Foto: Modernity in Central Europe
This ambitious survey of photographic art in Central Europe between the world wars organizes more than 160 artworks into eight thematic sections, guiding the viewer through a tumultuous era.
The exhibition is shaped to mark the creation and the demise of not only the modern avant-gardes, but also of the very concept of Central Europe itself. Foto: Modernity in Central Europe, 1918-1945 at the Milwaukee Art Museum captures the very essence of this ambitious but failed project.
From the ashes of the German, Russian and Austro-Hungarian empires, Central Europe burst out to construct its identity from the new, modern and up-to-par. Central Europe was optimistic (at least at first), brash, and lacked self- consciousness, particularly regarding Western Europe.
The 1920 self-portrait of John Heartfield, exhibited during the First International Dada Fair, depicts—literally—a dramatic howl of defiance against the established but bankrupt political and social order. Heartfield’s clenched fists seem to reach toward the viewer to shake her up into new consciousness. The two opening sections of the Foto exhibition reveal the emergence of new attitudes toward art-making through radical photographic practices and photomontage with an emphasis on images that are created and constructed rather than simply photographs as documentation.
These practices interestingly parallel the struggle to build a new identity from the trenches of World War I in the rapidly changing political landscape. Such radical formal approaches reflect equally radical politics, as demonstrated by Heartfield’s unsettling, anti- militaristic photomontage, Fathers and Sons, or El Lissitzky’s nearly 20-foot-long accordion-fold book, The Task of the Press is the Education of the Masses.
The following groupings of works in Foto point out other aspects of identity creation. The new attitude to gender is reflected in New Women—New Men, and The Spread of Surrealism examines the precedence the unconscious took.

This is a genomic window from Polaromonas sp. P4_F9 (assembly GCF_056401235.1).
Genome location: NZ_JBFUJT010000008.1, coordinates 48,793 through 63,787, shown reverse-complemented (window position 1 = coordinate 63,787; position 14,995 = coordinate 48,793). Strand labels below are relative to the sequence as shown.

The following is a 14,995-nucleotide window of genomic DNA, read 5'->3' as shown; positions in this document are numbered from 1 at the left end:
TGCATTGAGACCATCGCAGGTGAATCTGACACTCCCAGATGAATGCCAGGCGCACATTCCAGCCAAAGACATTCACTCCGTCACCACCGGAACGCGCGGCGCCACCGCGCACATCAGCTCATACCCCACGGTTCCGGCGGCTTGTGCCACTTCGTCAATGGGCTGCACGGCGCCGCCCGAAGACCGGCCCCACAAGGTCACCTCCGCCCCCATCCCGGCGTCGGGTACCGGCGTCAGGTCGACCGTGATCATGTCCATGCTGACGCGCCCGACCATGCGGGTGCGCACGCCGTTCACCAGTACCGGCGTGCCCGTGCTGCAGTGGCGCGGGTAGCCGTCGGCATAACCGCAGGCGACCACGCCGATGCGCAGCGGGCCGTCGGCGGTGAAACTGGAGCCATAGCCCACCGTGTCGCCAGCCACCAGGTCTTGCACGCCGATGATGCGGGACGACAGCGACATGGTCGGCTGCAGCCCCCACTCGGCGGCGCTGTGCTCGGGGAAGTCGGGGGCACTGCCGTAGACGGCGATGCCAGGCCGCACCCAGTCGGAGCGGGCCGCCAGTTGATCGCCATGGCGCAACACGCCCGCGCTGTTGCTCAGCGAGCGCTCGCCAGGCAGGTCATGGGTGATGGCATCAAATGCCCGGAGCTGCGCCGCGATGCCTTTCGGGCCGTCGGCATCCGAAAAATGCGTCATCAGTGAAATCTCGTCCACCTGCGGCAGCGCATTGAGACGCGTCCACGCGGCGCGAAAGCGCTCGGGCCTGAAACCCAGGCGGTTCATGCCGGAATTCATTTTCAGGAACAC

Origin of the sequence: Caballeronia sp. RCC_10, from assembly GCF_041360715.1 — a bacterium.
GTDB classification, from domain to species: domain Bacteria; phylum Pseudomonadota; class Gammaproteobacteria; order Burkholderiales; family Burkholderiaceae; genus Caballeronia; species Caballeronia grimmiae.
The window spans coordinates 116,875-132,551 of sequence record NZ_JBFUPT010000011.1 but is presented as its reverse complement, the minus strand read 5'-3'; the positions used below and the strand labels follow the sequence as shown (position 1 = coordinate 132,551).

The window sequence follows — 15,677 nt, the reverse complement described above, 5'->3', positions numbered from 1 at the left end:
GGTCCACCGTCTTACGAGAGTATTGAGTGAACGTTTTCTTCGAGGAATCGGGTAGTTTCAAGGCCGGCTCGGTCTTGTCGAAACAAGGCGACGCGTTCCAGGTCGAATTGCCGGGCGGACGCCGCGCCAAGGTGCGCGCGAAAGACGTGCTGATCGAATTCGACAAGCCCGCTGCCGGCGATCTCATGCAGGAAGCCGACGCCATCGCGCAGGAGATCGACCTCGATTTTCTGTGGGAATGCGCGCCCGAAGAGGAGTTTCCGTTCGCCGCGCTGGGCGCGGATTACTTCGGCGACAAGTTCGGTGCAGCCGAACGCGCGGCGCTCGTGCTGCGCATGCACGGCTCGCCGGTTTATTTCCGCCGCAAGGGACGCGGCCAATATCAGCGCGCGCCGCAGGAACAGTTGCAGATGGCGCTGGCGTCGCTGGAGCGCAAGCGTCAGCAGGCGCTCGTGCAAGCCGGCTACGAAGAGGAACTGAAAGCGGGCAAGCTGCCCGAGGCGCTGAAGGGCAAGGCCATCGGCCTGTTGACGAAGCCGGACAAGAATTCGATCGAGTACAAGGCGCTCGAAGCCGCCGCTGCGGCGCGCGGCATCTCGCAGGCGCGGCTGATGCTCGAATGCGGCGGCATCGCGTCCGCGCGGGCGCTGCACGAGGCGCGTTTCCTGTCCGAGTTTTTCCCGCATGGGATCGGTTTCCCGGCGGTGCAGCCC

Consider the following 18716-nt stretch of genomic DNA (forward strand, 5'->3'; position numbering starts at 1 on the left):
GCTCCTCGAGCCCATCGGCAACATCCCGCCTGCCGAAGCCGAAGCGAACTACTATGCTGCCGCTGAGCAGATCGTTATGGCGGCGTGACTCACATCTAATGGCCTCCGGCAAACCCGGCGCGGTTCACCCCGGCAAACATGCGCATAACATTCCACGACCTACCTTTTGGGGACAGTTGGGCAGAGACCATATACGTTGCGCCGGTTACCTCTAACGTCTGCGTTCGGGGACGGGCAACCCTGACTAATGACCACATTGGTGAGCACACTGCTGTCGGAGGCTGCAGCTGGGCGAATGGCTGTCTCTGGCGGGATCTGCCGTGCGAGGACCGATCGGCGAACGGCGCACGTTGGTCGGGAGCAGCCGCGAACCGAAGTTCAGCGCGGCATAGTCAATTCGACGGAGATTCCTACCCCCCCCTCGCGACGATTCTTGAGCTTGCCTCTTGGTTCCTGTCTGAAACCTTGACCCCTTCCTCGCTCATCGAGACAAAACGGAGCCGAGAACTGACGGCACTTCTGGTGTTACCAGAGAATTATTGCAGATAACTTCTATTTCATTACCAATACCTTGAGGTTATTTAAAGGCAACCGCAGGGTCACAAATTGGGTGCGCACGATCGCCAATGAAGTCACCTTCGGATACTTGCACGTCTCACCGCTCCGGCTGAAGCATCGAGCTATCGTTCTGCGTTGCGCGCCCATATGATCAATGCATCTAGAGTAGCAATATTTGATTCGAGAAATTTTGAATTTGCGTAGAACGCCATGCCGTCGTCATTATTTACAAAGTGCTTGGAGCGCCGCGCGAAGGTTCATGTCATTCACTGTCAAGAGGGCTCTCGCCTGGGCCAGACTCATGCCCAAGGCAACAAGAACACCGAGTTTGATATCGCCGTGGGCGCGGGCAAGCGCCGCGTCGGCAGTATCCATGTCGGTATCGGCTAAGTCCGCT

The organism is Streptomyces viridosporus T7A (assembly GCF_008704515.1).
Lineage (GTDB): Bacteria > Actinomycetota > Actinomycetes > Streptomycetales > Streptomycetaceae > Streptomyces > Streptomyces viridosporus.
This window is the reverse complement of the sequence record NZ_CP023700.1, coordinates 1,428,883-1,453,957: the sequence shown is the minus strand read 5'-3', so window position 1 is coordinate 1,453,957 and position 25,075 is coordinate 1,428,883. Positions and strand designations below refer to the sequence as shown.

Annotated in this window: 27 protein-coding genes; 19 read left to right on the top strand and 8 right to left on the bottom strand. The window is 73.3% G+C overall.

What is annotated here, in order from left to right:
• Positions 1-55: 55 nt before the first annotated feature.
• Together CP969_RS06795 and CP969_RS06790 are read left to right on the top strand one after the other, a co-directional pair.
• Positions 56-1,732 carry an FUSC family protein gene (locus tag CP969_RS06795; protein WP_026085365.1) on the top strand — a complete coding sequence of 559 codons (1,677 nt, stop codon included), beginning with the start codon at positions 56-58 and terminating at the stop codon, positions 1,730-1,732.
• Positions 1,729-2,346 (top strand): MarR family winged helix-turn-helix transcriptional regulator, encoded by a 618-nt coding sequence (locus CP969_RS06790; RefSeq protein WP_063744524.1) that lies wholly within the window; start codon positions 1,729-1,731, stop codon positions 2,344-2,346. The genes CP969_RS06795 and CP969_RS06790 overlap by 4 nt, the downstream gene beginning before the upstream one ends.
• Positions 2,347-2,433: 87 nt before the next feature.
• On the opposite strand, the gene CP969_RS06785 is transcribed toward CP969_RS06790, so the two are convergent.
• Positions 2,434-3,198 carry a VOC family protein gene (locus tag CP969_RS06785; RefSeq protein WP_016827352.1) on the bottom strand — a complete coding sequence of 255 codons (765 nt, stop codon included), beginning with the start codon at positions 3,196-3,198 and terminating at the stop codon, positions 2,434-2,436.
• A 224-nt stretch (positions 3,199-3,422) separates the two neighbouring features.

Finally, Land Without a Name brings to light the return of a focus on ethnicity, in the documentary photographic movements, which extolled hard labor and the natural beauty of the rural landscape. Given history’s lessons, the latter carries disturbing implications for the future. From there it is only a short step to Hans Bellmer’s Machine Gun(neress) in a State of Grace and Marianne Brandt’s Untitled photomontage in which, presciently (Brandt created the piece in 1930), civilization goes up in smoke. Albeit collaged out of the elements depicting an American metropolis, the piece seems to be a sad premonition of her own nation’s fate.
The exhibition closes with a solitary photograph, an indicator of change. It is a souvenir from the series Spring in Poland, 1947, by the Czech photojournalist, Jindrich Marco. The image depicts two soldiers of the liberating army having their photo taken amongst the rubble of an unnamed town.
Yet, what separates them from the war-ravaged reality is a painted backdrop, which hides the devastation behind. Their new world is not of the ruin, but of the painted, hopeful green pastures of a communist utopia. This is where Central Europe ends and its members split into two opposing camps: the Western and the Eastern Europe of the Cold War era.
Foto: Modernity in Central Europe, 1918-1945
Milwaukee Art Museum
700 N. Art Museum Drive
through May 4